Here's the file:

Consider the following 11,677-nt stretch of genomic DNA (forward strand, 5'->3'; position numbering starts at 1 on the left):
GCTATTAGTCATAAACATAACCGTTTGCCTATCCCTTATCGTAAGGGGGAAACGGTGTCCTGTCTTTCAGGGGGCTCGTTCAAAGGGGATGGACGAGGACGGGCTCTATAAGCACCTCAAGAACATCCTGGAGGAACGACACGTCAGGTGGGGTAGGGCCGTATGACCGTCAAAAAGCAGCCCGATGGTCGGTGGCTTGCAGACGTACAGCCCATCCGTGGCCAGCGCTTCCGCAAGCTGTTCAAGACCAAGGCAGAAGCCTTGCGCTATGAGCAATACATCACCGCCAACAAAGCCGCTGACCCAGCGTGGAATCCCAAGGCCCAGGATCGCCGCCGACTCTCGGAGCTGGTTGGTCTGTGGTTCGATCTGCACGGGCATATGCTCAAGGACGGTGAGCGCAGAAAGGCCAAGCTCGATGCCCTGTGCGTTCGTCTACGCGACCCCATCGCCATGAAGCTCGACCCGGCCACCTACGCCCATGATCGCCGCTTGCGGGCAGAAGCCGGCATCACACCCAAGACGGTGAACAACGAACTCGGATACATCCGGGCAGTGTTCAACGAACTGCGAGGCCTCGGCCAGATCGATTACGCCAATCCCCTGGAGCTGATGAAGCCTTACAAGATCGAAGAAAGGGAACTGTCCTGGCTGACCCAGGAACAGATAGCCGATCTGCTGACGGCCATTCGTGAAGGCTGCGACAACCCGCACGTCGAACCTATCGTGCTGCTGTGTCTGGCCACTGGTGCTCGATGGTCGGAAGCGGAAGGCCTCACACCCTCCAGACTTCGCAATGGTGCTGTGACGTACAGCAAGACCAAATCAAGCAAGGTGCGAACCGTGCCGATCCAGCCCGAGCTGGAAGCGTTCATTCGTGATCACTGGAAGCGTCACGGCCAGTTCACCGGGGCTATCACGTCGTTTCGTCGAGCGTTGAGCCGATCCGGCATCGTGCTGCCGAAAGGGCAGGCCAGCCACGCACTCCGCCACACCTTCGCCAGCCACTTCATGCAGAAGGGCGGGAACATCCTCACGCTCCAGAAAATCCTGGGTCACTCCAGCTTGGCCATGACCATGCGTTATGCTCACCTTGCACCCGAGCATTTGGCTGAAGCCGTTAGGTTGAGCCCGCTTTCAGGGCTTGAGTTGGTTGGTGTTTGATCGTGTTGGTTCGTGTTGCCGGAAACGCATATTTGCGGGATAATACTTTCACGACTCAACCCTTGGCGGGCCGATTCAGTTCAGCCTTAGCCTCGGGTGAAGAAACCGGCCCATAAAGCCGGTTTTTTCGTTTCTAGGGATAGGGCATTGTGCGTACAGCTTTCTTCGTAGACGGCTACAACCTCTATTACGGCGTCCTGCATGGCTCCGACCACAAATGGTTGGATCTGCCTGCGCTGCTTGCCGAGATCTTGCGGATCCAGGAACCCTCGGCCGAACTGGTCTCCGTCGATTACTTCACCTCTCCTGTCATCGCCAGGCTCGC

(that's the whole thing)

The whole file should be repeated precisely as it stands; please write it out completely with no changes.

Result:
Consider the following 11,677-nt stretch of genomic DNA (forward strand, 5'->3'; position numbering starts at 1 on the left):
GCTATTAGTCATAAACATAACCGTTTGCCTATCCCTTATCGTAAGGGGGAAACGGTGTCCTGTCTTTCAGGGGGCTCGTTCAAAGGGGATGGACGAGGACGGGCTCTATAAGCACCTCAAGAACATCCTGGAGGAACGACACGTCAGGTGGGGTAGGGCCGTATGACCGTCAAAAAGCAGCCCGATGGTCGGTGGCTTGCAGACGTACAGCCCATCCGTGGCCAGCGCTTCCGCAAGCTGTTCAAGACCAAGGCAGAAGCCTTGCGCTATGAGCAATACATCACCGCCAACAAAGCCGCTGACCCAGCGTGGAATCCCAAGGCCCAGGATCGCCGCCGACTCTCGGAGCTGGTTGGTCTGTGGTTCGATCTGCACGGGCATATGCTCAAGGACGGTGAGCGCAGAAAGGCCAAGCTCGATGCCCTGTGCGTTCGTCTACGCGACCCCATCGCCATGAAGCTCGACCCGGCCACCTACGCCCATGATCGCCGCTTGCGGGCAGAAGCCGGCATCACACCCAAGACGGTGAACAACGAACTCGGATACATCCGGGCAGTGTTCAACGAACTGCGAGGCCTCGGCCAGATCGATTACGCCAATCCCCTGGAGCTGATGAAGCCTTACAAGATCGAAGAAAGGGAACTGTCCTGGCTGACCCAGGAACAGATAGCCGATCTGCTGACGGCCATTCGTGAAGGCTGCGACAACCCGCACGTCGAACCTATCGTGCTGCTGTGTCTGGCCACTGGTGCTCGATGGTCGGAAGCGGAAGGCCTCACACCCTCCAGACTTCGCAATGGTGCTGTGACGTACAGCAAGACCAAATCAAGCAAGGTGCGAACCGTGCCGATCCAGCCCGAGCTGGAAGCGTTCATTCGTGATCACTGGAAGCGTCACGGCCAGTTCACCGGGGCTATCACGTCGTTTCGTCGAGCGTTGAGCCGATCCGGCATCGTGCTGCCGAAAGGGCAGGCCAGCCACGCACTCCGCCACACCTTCGCCAGCCACTTCATGCAGAAGGGCGGGAACATCCTCACGCTCCAGAAAATCCTGGGTCACTCCAGCTTGGCCATGACCATGCGTTATGCTCACCTTGCACCCGAGCATTTGGCTGAAGCCGTTAGGTTGAGCCCGCTTTCAGGGCTTGAGTTGGTTGGTGTTTGATCGTGTTGGTTCGTGTTGCCGGAAACGCATATTTGCGGGATAATACTTTCACGACTCAACCCTTGGCGGGCCGATTCAGTTCAGCCTTAGCCTCGGGTGAAGAAACCGGCCCATAAAGCCGGTTTTTTCGTTTCTAGGGATAGGGCATTGTGCGTACAGCTTTCTTCGTAGACGGCTACAACCTCTATTACGGCGTCCTGCATGGCTCCGACCACAAATGGTTGGATCTGCCTGCGCTGCTTGCCGAGATCTTGCGGATCCAGGAACCCTCGGCCGAACTGGTCTCCGTCGATTACTTCACCTCTCCTGTCATCGCCAGGCTCGC